Moroccan Style

The style is illuminated by the amazing North African country Morocco. This great country has coastal borders on: 

  • the Mediterranean Sea, 
  • the Atlantic Ocean. 

It borders: 

  • Algeria, 
  • Western Sahara, 
  • Mauritania,  
  • three Spanish-controlled land exclaves, including the Ceuta area, Melilla area, and Penon de Velez de la Gomera area. 

Morocco is also split into French and Spanish territories. Accordingly, the unique Moroccan style has significant influences from each of these grand countries. In supplement to the geographical influences on Moroccan style, many other factors have influenced the style choices of Moroccan people. These include: 

  • Moroccan desirable culture, 
  • history of the spectacular country, 
  • Mediterranean’s desirable climate, 
  • charming materials available,  
  • Morocco is an essential trade hub for a considerable number of inland African countries.

The Moroccan vibe first became widespread outside of Morocco during the 1960s era when the country became a favored tourist destination for wealthy hippies who returned home and endeavored to replicate the look. Although there are numerous different elements to the Moroccan manner that you can utilize in your interior design, the overall appearance is best expressed as exotic, elegantly dramatic, luxurious, expressively opulent, and grand. It is an appearance that focuses on specific colors, patterns, and fabrics to assemble stunning spaces.

The style concerns cheerful color, texture, and fluid lines. The technique draws much of its outstanding inspiration from the old Moorish design of the East and the earthly shapes and colors of the rolling sands of the sun desert. Its complicated beauty is seductive and inspires such colorful and stylish interiors. The hot climate means lots of time spent living indoors in excellent comfort. Interiors often mix elements of nature, vibrant colors, highly adorned furniture and accessories, potted plants, and gentle lighting to achieve the perfect indoor environment.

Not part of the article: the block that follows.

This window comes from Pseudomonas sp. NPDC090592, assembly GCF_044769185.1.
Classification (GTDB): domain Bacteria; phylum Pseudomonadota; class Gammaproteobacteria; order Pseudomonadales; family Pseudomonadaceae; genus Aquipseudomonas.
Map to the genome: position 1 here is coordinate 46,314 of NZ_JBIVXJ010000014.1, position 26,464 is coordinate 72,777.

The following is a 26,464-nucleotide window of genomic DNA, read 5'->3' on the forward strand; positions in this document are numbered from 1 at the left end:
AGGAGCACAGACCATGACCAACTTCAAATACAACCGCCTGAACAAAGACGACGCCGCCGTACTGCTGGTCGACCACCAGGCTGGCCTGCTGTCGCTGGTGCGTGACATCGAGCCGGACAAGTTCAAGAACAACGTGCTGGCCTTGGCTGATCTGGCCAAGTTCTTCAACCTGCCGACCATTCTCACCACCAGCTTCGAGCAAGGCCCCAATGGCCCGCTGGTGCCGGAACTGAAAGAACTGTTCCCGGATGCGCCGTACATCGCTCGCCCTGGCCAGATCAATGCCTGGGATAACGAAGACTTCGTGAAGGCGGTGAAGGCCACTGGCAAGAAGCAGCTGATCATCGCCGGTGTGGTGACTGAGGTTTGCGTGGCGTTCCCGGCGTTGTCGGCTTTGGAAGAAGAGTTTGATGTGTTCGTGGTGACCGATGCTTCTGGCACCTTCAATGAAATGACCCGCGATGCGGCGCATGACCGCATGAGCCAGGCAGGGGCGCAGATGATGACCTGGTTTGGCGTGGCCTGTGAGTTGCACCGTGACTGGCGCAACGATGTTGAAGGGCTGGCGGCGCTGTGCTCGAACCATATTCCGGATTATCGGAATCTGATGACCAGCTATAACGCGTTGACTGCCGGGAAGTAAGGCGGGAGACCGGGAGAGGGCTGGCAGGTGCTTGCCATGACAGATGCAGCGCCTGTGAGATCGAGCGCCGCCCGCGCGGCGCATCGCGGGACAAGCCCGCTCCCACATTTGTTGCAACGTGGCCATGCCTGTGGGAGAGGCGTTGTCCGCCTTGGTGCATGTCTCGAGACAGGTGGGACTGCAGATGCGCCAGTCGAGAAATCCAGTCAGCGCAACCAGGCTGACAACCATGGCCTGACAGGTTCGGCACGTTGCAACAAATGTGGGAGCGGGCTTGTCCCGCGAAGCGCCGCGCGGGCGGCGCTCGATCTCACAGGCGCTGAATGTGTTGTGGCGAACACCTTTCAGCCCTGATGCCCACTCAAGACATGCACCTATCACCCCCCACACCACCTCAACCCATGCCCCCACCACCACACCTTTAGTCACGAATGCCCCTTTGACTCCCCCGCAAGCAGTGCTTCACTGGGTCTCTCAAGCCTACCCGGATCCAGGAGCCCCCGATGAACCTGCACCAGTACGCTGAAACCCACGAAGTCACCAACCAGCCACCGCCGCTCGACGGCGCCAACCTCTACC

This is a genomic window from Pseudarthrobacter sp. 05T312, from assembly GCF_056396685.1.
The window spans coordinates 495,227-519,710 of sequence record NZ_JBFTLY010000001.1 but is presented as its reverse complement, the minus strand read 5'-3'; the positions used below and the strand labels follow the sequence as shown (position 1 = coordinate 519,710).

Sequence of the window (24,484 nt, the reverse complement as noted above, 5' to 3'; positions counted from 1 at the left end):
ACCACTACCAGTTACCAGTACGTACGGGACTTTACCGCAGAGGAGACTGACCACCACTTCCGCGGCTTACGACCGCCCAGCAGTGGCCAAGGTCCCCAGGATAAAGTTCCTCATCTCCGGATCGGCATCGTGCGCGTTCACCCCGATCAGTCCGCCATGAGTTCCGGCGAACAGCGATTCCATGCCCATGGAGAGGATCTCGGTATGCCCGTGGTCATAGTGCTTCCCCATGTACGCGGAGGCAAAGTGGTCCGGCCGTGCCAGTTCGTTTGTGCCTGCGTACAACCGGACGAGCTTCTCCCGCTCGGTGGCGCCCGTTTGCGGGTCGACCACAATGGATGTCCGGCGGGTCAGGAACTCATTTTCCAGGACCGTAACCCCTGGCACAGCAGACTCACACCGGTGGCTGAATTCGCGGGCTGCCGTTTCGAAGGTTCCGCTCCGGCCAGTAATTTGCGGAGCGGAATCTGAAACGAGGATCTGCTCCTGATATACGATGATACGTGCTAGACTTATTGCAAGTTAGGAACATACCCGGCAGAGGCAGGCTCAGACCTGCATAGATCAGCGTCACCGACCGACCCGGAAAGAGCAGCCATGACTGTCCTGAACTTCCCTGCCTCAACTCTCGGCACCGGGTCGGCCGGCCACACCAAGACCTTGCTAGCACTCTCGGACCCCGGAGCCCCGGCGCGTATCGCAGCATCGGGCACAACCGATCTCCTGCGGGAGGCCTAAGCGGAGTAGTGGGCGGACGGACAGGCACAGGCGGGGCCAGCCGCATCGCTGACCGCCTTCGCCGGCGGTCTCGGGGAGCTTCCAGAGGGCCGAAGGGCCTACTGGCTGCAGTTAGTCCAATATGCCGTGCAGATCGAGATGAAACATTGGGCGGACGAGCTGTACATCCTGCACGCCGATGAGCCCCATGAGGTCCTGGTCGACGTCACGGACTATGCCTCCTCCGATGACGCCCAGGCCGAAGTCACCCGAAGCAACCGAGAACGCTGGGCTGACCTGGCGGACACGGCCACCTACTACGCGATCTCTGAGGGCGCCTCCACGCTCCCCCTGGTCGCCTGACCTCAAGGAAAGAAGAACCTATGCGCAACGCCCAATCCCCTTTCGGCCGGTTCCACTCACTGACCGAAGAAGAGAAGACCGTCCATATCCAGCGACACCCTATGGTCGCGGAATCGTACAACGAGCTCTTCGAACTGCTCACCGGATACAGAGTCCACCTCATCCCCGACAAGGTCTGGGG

Moroccan interior design: 

  • rarely uses harsh lines or edges,
  • u-shaped doors,
  • entryways in the traditional Islamic keyhole design,
  • domes are common,
  • open courtyards,
  • water fountains,
  • gardens.

Moroccan Style Elements:


The most outstanding iconic Moroccan architectural element is the Moorish arch. These arches may have a simple form of a curved top, or they take the shape of a horseshoe arch that tracks the outline of a temple. The arch dominates the Moroccan style in alcoves, straightforward doorways, and window areas.

To purchase the book:

Go to…..Search for ‘66 Styles for Interior Design’….Volume 3 I-N

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